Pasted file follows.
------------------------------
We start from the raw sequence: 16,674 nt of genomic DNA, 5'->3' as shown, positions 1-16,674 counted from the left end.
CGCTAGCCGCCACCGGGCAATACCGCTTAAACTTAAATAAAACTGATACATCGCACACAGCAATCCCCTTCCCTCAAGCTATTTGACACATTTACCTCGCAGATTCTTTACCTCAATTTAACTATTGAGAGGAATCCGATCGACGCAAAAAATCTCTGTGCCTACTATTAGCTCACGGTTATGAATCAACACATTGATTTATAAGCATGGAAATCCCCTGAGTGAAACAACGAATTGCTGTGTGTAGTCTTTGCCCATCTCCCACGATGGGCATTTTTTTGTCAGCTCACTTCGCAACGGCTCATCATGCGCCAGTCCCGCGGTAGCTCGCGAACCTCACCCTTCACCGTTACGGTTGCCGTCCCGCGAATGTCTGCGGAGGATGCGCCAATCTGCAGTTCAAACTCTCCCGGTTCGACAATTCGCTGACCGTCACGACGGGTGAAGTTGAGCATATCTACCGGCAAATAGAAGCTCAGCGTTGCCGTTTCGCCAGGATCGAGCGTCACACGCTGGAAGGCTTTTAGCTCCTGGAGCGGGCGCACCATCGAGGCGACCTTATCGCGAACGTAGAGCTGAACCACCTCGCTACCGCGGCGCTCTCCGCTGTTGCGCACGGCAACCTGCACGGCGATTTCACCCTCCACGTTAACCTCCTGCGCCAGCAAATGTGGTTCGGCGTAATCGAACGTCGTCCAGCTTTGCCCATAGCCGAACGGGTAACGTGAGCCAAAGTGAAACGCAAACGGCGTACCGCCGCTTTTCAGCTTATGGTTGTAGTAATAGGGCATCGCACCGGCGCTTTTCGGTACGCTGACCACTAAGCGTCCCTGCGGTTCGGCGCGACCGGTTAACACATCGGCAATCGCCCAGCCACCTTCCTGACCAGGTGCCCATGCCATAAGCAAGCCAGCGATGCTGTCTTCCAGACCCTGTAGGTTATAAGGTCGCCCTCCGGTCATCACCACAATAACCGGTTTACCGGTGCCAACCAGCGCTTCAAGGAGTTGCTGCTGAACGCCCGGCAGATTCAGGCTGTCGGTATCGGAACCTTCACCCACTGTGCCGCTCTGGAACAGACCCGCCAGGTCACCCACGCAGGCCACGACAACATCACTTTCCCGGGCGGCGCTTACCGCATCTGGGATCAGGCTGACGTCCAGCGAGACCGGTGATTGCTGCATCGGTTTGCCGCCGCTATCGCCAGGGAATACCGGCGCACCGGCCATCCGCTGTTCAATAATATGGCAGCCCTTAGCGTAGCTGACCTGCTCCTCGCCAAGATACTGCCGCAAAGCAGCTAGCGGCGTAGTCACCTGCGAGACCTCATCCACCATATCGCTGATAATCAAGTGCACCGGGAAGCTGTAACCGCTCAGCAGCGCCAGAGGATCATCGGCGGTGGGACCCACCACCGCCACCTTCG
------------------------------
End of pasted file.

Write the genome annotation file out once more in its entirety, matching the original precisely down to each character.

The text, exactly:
We start from the raw sequence: 16,674 nt of genomic DNA, 5'->3' as shown, positions 1-16,674 counted from the left end.
CGCTAGCCGCCACCGGGCAATACCGCTTAAACTTAAATAAAACTGATACATCGCACACAGCAATCCCCTTCCCTCAAGCTATTTGACACATTTACCTCGCAGATTCTTTACCTCAATTTAACTATTGAGAGGAATCCGATCGACGCAAAAAATCTCTGTGCCTACTATTAGCTCACGGTTATGAATCAACACATTGATTTATAAGCATGGAAATCCCCTGAGTGAAACAACGAATTGCTGTGTGTAGTCTTTGCCCATCTCCCACGATGGGCATTTTTTTGTCAGCTCACTTCGCAACGGCTCATCATGCGCCAGTCCCGCGGTAGCTCGCGAACCTCACCCTTCACCGTTACGGTTGCCGTCCCGCGAATGTCTGCGGAGGATGCGCCAATCTGCAGTTCAAACTCTCCCGGTTCGACAATTCGCTGACCGTCACGACGGGTGAAGTTGAGCATATCTACCGGCAAATAGAAGCTCAGCGTTGCCGTTTCGCCAGGATCGAGCGTCACACGCTGGAAGGCTTTTAGCTCCTGGAGCGGGCGCACCATCGAGGCGACCTTATCGCGAACGTAGAGCTGAACCACCTCGCTACCGCGGCGCTCTCCGCTGTTGCGCACGGCAACCTGCACGGCGATTTCACCCTCCACGTTAACCTCCTGCGCCAGCAAATGTGGTTCGGCGTAATCGAACGTCGTCCAGCTTTGCCCATAGCCGAACGGGTAACGTGAGCCAAAGTGAAACGCAAACGGCGTACCGCCGCTTTTCAGCTTATGGTTGTAGTAATAGGGCATCGCACCGGCGCTTTTCGGTACGCTGACCACTAAGCGTCCCTGCGGTTCGGCGCGACCGGTTAACACATCGGCAATCGCCCAGCCACCTTCCTGACCAGGTGCCCATGCCATAAGCAAGCCAGCGATGCTGTCTTCCAGACCCTGTAGGTTATAAGGTCGCCCTCCGGTCATCACCACAATAACCGGTTTACCGGTGCCAACCAGCGCTTCAAGGAGTTGCTGCTGAACGCCCGGCAGATTCAGGCTGTCGGTATCGGAACCTTCACCCACTGTGCCGCTCTGGAACAGACCCGCCAGGTCACCCACGCAGGCCACGACAACATCACTTTCCCGGGCGGCGCTTACCGCATCTGGGATCAGGCTGACGTCCAGCGAGACCGGTGATTGCTGCATCGGTTTGCCGCCGCTATCGCCAGGGAATACCGGCGCACCGGCCATCCGCTGTTCAATAATATGGCAGCCCTTAGCGTAGCTGACCTGCTCCTCGCCAAGATACTGCCGCAAAGCAGCTAGCGGCGTAGTCACCTGCGAGACCTCATCCACCATATCGCTGATAATCAAGTGCACCGGGAAGCTGTAACCGCTCAGCAGCGCCAGAGGATCATCGGCGGTGGGACCCACCACCGCCACCTTCG